My heart-prompting to be in the U.S. Supreme Court yesterday proved to be unrealistic. I was already planning how to take the Metro and arrive hours early for a first-come, first-serve seat… when I realized the real Deal Breaker.
I had returned to our Florida home from Virginia the week before. 🙁
What state am I in? (The State of Confusion?) 🙂
I checked the Internet this morning for late-breaking news from the history-making case argued there yesterday — Masterpiece Cakeshop v. Colorado Civil Rights Commission. Here are excerpts from a New York Daily News article…
Which trades or occupations can claim speech, artistry or expression for purposes of the First Amendment?
It’s not an easy question. Jack Phillips says the amendment protects his refusal to bake a cake for Charlie Craig and David Mullins’ wedding. Are Phillips’ creations — each custom, and one-of-a-kind — more a standard commodity like chair rentals? Or something more expensive and artistic, like painting an oil portrait of the newlywed couple or composing a song for them?
The conventional split between the Supreme Court’s liberal and conservative wings came through in yesterday’s lively argument. Justice Sonya Sotomayor hammered the baker’s position, while the conservative trio of Samuel Alito, Neil Gorsuch and Chief Justice John Roberts did the same to Colorado’s.
… In conservative circles, some yearn for a sweeping new right to ignore discrimination laws in the name of religious liberty or freedom of association… On the Left, some pine for a hard-line opinion that claims of religious liberty or free speech can never ever provide an excuse for discrimination.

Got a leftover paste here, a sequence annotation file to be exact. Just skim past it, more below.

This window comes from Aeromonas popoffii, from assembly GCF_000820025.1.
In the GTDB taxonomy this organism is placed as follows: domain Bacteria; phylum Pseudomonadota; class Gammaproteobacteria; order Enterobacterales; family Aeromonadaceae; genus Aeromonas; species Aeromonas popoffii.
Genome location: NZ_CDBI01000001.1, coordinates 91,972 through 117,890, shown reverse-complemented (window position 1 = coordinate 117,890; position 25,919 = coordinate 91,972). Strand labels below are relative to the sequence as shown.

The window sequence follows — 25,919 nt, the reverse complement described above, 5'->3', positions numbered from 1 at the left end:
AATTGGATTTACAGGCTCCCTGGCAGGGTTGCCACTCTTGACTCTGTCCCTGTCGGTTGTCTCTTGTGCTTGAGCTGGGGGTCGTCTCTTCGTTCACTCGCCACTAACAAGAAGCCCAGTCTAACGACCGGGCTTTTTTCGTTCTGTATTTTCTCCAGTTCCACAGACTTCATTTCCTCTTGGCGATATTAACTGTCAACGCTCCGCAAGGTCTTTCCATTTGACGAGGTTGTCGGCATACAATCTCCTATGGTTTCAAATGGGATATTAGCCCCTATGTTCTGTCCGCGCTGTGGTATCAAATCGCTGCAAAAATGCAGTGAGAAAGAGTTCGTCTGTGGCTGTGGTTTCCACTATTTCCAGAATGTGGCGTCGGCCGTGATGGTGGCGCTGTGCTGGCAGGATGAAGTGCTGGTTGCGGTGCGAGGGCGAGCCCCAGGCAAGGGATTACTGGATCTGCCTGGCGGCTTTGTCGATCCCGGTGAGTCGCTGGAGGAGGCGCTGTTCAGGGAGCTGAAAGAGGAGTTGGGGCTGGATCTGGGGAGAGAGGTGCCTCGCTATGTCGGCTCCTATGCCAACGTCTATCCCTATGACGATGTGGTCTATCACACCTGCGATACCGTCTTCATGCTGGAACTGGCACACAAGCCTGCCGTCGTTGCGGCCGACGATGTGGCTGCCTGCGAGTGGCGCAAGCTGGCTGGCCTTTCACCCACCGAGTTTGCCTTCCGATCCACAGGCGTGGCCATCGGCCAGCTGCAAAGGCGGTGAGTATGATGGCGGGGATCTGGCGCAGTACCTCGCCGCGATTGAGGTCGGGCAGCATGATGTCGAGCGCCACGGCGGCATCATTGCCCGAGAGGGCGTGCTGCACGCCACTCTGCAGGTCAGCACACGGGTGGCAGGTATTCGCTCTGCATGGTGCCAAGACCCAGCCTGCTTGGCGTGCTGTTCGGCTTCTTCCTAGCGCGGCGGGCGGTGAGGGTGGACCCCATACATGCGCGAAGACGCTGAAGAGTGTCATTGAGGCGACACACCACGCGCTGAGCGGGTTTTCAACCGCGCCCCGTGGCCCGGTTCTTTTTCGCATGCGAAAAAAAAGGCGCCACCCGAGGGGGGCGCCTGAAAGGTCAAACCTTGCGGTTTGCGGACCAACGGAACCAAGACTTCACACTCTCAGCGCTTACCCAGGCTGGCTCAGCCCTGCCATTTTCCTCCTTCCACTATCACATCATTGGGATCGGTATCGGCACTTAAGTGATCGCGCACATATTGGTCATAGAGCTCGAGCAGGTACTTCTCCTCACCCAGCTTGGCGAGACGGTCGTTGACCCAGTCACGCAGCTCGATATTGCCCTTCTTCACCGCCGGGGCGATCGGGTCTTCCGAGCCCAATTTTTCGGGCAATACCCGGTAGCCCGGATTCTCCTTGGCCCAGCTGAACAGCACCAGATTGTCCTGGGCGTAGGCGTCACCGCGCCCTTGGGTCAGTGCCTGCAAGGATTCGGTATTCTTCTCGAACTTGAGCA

In the middle… is Justice Anthony Kennedy, famous as the author of the Court’s gay rights decisions but also as a strong First Amendment proponent. Kennedy… did not seem to warm to a couple of theories offered on behalf of Phillips, including one from the U.S. Department of Justice that would recognize participation in ceremony as a legal category of its own.
But he did show… unexpected interest in what had been regarded as a side issue… namely… evidence that the Colorado commission, or some of its personnel, had taken a dismissive view of Phillips’ religious scruples (“freedom of religion used to justify discrimination is a despicable piece of rhetoric,” one commissioner had said).
“Tolerance is essential in a free society,” Kennedy pronounced… “And tolerance is most meaningul when it’s mutual. It seems to me that the state in its position here has been neither tolerant nor respectful of Mr. Phillips’ religious beliefs.”
… the theme that the commission acted badly in this particular case might give Kennedy a narrow way to let Phillips off the hook or send the case back without creating any particular carve-out to discrimination laws.
The oral arguments occurred yesterday, but the Justices’ decisions will be made in the coming weeks and months… leading to their ruling in the Spring.
What will it be sweet? Or bitter? Only the Lord knows.
So please… PRAY — and keep praying — for a God-pleasing outcome… asking for His mercy.
Meanwhile… What do you think? Should Phillips’ custom cake designs (if declined for a same-sex marriage) be protected as First Amendment expressions? Or condemned as discrimination?
Please post your comments below.
Diana Furr, a.k.a. Abba’s Girl
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